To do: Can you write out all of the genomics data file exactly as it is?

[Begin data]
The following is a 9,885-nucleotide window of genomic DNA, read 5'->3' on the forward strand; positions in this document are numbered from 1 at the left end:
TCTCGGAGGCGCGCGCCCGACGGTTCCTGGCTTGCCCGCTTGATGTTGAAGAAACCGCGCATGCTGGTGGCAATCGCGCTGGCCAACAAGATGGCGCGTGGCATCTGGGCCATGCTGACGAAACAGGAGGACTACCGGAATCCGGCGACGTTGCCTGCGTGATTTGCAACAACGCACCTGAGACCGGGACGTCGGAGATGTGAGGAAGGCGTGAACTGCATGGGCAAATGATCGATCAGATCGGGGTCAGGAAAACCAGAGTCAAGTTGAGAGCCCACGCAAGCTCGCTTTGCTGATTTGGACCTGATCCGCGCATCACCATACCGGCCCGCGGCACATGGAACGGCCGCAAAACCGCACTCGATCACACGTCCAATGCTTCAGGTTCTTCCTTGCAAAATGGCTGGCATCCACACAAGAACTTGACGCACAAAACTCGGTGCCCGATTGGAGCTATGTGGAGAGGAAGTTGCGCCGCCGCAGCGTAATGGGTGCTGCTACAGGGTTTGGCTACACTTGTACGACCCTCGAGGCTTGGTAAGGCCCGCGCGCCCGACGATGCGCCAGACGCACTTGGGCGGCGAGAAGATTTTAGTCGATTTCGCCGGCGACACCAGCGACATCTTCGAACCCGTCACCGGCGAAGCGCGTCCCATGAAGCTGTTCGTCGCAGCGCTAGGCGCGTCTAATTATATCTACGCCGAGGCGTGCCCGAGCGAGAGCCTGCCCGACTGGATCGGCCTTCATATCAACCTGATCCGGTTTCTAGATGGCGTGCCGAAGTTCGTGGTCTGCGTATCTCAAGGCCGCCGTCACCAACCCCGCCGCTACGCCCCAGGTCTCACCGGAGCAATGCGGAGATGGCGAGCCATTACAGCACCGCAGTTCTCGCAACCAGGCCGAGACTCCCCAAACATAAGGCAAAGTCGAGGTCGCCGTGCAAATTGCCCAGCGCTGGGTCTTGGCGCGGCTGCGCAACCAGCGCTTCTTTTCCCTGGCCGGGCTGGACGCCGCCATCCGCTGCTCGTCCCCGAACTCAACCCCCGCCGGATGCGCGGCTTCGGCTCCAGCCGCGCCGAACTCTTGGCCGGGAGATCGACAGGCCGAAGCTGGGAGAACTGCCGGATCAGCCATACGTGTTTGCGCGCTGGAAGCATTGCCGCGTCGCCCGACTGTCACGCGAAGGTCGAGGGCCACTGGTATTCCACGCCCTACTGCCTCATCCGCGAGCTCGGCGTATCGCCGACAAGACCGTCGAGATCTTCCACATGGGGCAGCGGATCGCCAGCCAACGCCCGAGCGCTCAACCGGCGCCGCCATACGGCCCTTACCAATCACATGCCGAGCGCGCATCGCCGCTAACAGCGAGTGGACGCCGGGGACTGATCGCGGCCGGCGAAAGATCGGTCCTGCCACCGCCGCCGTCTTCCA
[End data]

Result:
The following is a 9,885-nucleotide window of genomic DNA, read 5'->3' on the forward strand; positions in this document are numbered from 1 at the left end:
TCTCGGAGGCGCGCGCCCGACGGTTCCTGGCTTGCCCGCTTGATGTTGAAGAAACCGCGCATGCTGGTGGCAATCGCGCTGGCCAACAAGATGGCGCGTGGCATCTGGGCCATGCTGACGAAACAGGAGGACTACCGGAATCCGGCGACGTTGCCTGCGTGATTTGCAACAACGCACCTGAGACCGGGACGTCGGAGATGTGAGGAAGGCGTGAACTGCATGGGCAAATGATCGATCAGATCGGGGTCAGGAAAACCAGAGTCAAGTTGAGAGCCCACGCAAGCTCGCTTTGCTGATTTGGACCTGATCCGCGCATCACCATACCGGCCCGCGGCACATGGAACGGCCGCAAAACCGCACTCGATCACACGTCCAATGCTTCAGGTTCTTCCTTGCAAAATGGCTGGCATCCACACAAGAACTTGACGCACAAAACTCGGTGCCCGATTGGAGCTATGTGGAGAGGAAGTTGCGCCGCCGCAGCGTAATGGGTGCTGCTACAGGGTTTGGCTACACTTGTACGACCCTCGAGGCTTGGTAAGGCCCGCGCGCCCGACGATGCGCCAGACGCACTTGGGCGGCGAGAAGATTTTAGTCGATTTCGCCGGCGACACCAGCGACATCTTCGAACCCGTCACCGGCGAAGCGCGTCCCATGAAGCTGTTCGTCGCAGCGCTAGGCGCGTCTAATTATATCTACGCCGAGGCGTGCCCGAGCGAGAGCCTGCCCGACTGGATCGGCCTTCATATCAACCTGATCCGGTTTCTAGATGGCGTGCCGAAGTTCGTGGTCTGCGTATCTCAAGGCCGCCGTCACCAACCCCGCCGCTACGCCCCAGGTCTCACCGGAGCAATGCGGAGATGGCGAGCCATTACAGCACCGCAGTTCTCGCAACCAGGCCGAGACTCCCCAAACATAAGGCAAAGTCGAGGTCGCCGTGCAAATTGCCCAGCGCTGGGTCTTGGCGCGGCTGCGCAACCAGCGCTTCTTTTCCCTGGCCGGGCTGGACGCCGCCATCCGCTGCTCGTCCCCGAACTCAACCCCCGCCGGATGCGCGGCTTCGGCTCCAGCCGCGCCGAACTCTTGGCCGGGAGATCGACAGGCCGAAGCTGGGAGAACTGCCGGATCAGCCATACGTGTTTGCGCGCTGGAAGCATTGCCGCGTCGCCCGACTGTCACGCGAAGGTCGAGGGCCACTGGTATTCCACGCCCTACTGCCTCATCCGCGAGCTCGGCGTATCGCCGACAAGACCGTCGAGATCTTCCACATGGGGCAGCGGATCGCCAGCCAACGCCCGAGCGCTCAACCGGCGCCGCCATACGGCCCTTACCAATCACATGCCGAGCGCGCATCGCCGCTAACAGCGAGTGGACGCCGGGGACTGATCGCGGCCGGCGAAAGATCGGTCCTGCCACCGCCGCCGTCTTCCA